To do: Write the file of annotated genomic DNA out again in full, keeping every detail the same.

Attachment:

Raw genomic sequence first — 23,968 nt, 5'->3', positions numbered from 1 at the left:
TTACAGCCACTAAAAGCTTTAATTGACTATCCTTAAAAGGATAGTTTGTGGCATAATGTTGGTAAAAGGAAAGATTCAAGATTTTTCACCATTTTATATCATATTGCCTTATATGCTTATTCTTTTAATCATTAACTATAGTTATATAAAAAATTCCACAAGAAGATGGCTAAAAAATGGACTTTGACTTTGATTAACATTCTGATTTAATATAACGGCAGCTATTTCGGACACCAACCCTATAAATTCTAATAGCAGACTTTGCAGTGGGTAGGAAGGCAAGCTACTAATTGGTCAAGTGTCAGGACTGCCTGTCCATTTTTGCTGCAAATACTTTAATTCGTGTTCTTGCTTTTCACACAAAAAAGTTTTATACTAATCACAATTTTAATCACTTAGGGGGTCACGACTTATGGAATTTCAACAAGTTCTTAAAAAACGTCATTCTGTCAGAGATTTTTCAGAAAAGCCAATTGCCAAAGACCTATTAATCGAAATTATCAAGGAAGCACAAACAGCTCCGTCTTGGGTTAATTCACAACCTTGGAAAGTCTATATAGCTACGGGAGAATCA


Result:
Raw genomic sequence first — 23,968 nt, 5'->3', positions numbered from 1 at the left:
TTACAGCCACTAAAAGCTTTAATTGACTATCCTTAAAAGGATAGTTTGTGGCATAATGTTGGTAAAAGGAAAGATTCAAGATTTTTCACCATTTTATATCATATTGCCTTATATGCTTATTCTTTTAATCATTAACTATAGTTATATAAAAAATTCCACAAGAAGATGGCTAAAAAATGGACTTTGACTTTGATTAACATTCTGATTTAATATAACGGCAGCTATTTCGGACACCAACCCTATAAATTCTAATAGCAGACTTTGCAGTGGGTAGGAAGGCAAGCTACTAATTGGTCAAGTGTCAGGACTGCCTGTCCATTTTTGCTGCAAATACTTTAATTCGTGTTCTTGCTTTTCACACAAAAAAGTTTTATACTAATCACAATTTTAATCACTTAGGGGGTCACGACTTATGGAATTTCAACAAGTTCTTAAAAAACGTCATTCTGTCAGAGATTTTTCAGAAAAGCCAATTGCCAAAGACCTATTAATCGAAATTATCAAGGAAGCACAAACAGCTCCGTCTTGGGTTAATTCACAACCTTGGAAAGTCTATATAGCTACGGGAGAATCA